Heat stress and bulkiness of chemical protective clothing impair performance of medical personnel in basic lifesaving tasks
The study examined the impact of chemical protective (CP) clothing on the performance of lifesaving tasks in thermoneutral and cold conditions. Eleven males performed pre-exercise followed by lifesaving tasks wearing either field combat uniform at 21°C (U) or CP clothing at 21°C (CPN) and-;5°C (CPC). The tasks were ventilating a doll (VA) and connecting an intravenous line (IV). Mean skin temperature was significantly higher for CPN compared to U and CPC during pre-exercise, VA and IV. Changes in blood pressure were significantly greater with CP clothing than without during VA and IV. The number of breaths per min (in VA) and time needed for IV increased by 19% (p < 0.05) and 18%, respectively, for CPN compared to U. Due to the cold, the additional increment was 5% and 17%, respectively, for CPC. Wearing of CP clothing in thermoneutral or in cold conditions may not prevent but, especially in the cold, significantly impede the performance of basic medical tasks. The findings of this study showed that performing medical tasks while wearing nuclear, biological and chemical protective clothing is impaired due to significant changes in physiological strain. This suggests that realistic training in local conditions as well as in cold conditions is needed to realise the restrictions due to protective clothing.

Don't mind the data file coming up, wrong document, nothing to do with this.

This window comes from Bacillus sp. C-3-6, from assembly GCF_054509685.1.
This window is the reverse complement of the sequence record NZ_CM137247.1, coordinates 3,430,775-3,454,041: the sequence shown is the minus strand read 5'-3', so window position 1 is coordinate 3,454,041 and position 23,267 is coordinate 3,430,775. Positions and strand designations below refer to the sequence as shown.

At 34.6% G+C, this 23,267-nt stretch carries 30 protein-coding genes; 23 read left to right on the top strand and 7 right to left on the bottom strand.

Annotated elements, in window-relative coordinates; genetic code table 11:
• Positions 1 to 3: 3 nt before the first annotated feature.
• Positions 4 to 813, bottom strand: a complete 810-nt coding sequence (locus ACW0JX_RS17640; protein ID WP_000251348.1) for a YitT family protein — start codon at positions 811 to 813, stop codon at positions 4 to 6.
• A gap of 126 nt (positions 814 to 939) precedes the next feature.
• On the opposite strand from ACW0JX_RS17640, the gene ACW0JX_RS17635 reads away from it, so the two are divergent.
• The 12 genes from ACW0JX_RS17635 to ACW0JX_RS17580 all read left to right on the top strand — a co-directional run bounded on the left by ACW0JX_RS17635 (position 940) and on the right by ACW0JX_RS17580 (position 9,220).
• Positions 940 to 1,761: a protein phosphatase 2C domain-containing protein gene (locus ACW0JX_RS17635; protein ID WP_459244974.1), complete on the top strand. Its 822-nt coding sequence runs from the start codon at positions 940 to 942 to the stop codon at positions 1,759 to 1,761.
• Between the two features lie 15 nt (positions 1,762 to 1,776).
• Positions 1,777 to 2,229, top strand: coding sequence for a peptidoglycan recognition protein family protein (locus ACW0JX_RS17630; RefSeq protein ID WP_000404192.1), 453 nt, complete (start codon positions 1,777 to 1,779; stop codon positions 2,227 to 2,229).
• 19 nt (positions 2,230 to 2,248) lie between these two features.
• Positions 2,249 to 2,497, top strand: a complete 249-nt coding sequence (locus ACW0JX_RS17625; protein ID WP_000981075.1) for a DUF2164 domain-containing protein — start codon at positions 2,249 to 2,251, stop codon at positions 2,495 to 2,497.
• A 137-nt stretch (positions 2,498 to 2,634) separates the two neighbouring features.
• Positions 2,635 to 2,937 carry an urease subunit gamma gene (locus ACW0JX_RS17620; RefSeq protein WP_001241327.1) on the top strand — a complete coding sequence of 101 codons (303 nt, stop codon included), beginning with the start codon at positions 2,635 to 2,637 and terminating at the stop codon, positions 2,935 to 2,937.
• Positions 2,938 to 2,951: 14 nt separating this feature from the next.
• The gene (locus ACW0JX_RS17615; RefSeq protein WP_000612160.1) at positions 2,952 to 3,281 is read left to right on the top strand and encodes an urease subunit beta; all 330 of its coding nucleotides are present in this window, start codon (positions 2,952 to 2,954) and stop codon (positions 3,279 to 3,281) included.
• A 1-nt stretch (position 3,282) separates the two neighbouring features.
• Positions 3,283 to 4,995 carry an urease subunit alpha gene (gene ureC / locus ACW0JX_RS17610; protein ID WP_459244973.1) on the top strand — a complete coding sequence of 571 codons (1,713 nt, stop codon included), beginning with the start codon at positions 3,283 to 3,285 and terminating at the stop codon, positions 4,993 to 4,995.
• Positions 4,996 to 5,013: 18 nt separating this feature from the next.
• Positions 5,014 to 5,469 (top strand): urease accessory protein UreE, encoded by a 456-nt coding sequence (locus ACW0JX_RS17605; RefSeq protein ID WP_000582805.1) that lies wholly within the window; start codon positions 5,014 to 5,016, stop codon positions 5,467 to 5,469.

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Document Type: Research Article
Physical Work Capacity, Finnish Institute of Occupational Health, Oulu, Finland
Center of Military Medicine, Finnish Defence Forces, Helsinki, Finland,Department of Anesthesia and Intensive Care Medicine, Helsinki University Central Hospital, Finland
Department of Clothing & Textiles, Kyungpook National University, Republic of Korea
Physical Work Capacity, Finnish Institute of Occupational Health, Oulu, Finland,Department of Physiology, University of Oulu, Oulu, Finland
July 1, 2008
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